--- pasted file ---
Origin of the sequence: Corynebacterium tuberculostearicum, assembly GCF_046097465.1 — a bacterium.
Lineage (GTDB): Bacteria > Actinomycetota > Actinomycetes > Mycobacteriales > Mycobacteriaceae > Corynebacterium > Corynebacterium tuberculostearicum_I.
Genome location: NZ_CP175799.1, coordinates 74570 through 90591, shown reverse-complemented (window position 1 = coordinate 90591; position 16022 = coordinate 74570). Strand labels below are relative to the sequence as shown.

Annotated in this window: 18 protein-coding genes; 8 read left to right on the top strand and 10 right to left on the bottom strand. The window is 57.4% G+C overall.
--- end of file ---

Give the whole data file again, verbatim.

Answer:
Origin of the sequence: Corynebacterium tuberculostearicum, assembly GCF_046097465.1 — a bacterium.
Lineage (GTDB): Bacteria > Actinomycetota > Actinomycetes > Mycobacteriales > Mycobacteriaceae > Corynebacterium > Corynebacterium tuberculostearicum_I.
Genome location: NZ_CP175799.1, coordinates 74570 through 90591, shown reverse-complemented (window position 1 = coordinate 90591; position 16022 = coordinate 74570). Strand labels below are relative to the sequence as shown.

Annotated in this window: 18 protein-coding genes; 8 read left to right on the top strand and 10 right to left on the bottom strand. The window is 57.4% G+C overall.